Foreword Review — May / June 2001
From this non-Japanese writer comes a collection of traditional Japanese ghost stories as colorful, enigmatic, and foreboding as the bookjacket’s cover art, which features a “Hell Courtesan.” Set in Tokyo, Boehm’s eight longish short stories explore the city’s supernatural mythology; deceased ancestors and exiled phantoms float into the narrative first-hand or are contained within a frame of superstitious storytelling among characters. Possession of the body by spirits is another recurring theme.
Each tale begins unsuspectingly, but the reader is soon introduced to “a sinister shadow world populated with a pantheon of malevolent demons, ghouls, and shape-shifting monsters.” In this shadow world, a dog bite turns an innocent sumo wrestler into a werewolf on a killing spree, and beings with eggshell faces haunt the streets. The only disappointing story concerns the opening of a restaurant for vampires that must be snuffed out by a neighboring café owner; it seems too common in this otherwise exotic collection.
“Hungry Ghosts in Love” is by far Boehm’s best. In it, Josephine, a travel writer, takes an assignment to cover a haunted hot spring in the Valley of Hell, where on October 10th every year, the ghost of a chambermaid is said to appear. As she hikes into the dark night, Josephine stops at a temple where she feels love at first sight for Gaki-san, a handsome priest. They spend an erotic evening swimming in the hot spring and painting symbols on each other’s naked bodies. Having promised to return to the temple in exactly one year, Josephine resumes her life, and although she is warned by a friend that Gaki-san may be a demon, she reunites with him on October 10th of the following year and experiences a horrifying but enlightening night.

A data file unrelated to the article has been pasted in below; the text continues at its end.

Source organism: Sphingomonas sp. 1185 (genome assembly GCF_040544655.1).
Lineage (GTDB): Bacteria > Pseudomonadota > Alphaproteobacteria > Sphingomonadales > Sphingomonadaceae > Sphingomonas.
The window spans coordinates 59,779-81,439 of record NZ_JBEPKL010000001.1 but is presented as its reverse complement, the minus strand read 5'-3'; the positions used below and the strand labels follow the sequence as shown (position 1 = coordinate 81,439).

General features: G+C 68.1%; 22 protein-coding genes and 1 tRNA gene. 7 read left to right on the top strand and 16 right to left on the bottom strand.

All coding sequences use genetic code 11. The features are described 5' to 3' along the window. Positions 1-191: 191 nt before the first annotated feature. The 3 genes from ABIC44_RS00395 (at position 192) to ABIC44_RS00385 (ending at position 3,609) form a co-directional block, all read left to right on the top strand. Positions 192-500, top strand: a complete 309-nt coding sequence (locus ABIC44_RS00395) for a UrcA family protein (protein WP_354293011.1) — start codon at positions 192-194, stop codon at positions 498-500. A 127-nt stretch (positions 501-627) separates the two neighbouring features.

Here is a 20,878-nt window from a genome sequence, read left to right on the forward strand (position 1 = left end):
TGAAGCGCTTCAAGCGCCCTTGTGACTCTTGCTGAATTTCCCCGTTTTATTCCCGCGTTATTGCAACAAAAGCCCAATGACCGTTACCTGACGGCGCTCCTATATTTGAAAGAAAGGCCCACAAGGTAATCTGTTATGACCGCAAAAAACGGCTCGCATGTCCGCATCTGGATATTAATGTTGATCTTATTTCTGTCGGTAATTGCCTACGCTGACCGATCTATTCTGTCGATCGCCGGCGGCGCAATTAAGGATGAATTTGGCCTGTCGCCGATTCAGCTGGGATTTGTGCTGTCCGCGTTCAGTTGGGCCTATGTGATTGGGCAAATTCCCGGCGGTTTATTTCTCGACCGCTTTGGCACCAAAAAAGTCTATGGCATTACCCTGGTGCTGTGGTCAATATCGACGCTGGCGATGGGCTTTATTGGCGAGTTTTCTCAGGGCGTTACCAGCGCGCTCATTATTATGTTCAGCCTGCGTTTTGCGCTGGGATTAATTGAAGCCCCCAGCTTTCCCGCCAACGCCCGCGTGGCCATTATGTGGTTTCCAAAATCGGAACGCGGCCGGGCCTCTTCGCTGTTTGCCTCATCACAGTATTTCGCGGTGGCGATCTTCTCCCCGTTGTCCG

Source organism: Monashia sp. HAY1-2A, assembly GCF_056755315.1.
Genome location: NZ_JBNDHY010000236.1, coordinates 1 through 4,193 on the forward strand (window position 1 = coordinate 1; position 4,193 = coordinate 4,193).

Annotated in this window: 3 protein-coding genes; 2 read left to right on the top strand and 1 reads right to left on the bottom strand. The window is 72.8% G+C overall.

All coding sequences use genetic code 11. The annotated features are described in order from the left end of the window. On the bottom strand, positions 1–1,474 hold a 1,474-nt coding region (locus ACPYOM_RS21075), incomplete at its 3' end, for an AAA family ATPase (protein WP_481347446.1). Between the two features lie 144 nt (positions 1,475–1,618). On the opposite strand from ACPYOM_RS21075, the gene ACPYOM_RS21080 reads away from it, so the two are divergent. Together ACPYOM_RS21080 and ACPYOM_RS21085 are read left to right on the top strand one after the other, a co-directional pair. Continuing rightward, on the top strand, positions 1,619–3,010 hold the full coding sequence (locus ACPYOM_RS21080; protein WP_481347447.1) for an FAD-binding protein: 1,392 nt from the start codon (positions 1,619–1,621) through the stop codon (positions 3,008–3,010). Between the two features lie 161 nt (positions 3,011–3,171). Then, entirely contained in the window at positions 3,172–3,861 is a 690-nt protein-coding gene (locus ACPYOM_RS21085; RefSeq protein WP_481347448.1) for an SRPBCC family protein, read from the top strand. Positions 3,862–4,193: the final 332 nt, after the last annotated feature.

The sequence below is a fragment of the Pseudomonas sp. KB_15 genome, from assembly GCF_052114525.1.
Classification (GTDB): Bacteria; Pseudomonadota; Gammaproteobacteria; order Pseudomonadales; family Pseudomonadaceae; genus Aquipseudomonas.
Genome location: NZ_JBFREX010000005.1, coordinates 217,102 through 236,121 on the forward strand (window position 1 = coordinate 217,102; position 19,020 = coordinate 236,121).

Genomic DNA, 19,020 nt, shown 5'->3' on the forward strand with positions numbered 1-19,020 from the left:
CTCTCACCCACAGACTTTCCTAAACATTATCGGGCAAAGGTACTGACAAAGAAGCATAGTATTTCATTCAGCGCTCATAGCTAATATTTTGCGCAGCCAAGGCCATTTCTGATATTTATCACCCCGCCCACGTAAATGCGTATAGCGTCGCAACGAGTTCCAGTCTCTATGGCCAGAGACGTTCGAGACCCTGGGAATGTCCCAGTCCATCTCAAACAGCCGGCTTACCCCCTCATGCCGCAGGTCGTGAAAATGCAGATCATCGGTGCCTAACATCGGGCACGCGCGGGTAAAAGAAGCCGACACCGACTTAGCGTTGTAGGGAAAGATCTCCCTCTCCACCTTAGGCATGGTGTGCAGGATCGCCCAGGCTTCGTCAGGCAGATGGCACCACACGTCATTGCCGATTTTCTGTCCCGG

“The Snake Spell” is another engaging tale, in which a shy librarian named Bronwyn is the unlikely “winner” of the Festival of the Snake Goddess spell that heightens her sexuality and helps her find love.
Most of these eerie stories combine the sacred and the fanciful in a straightforward, Western-style voice that reflects Boehm’s love for Japanese culture. She succeeds in her attempt to depict an almost palpable past that unites the modern Japan’s land, its people, and its stories.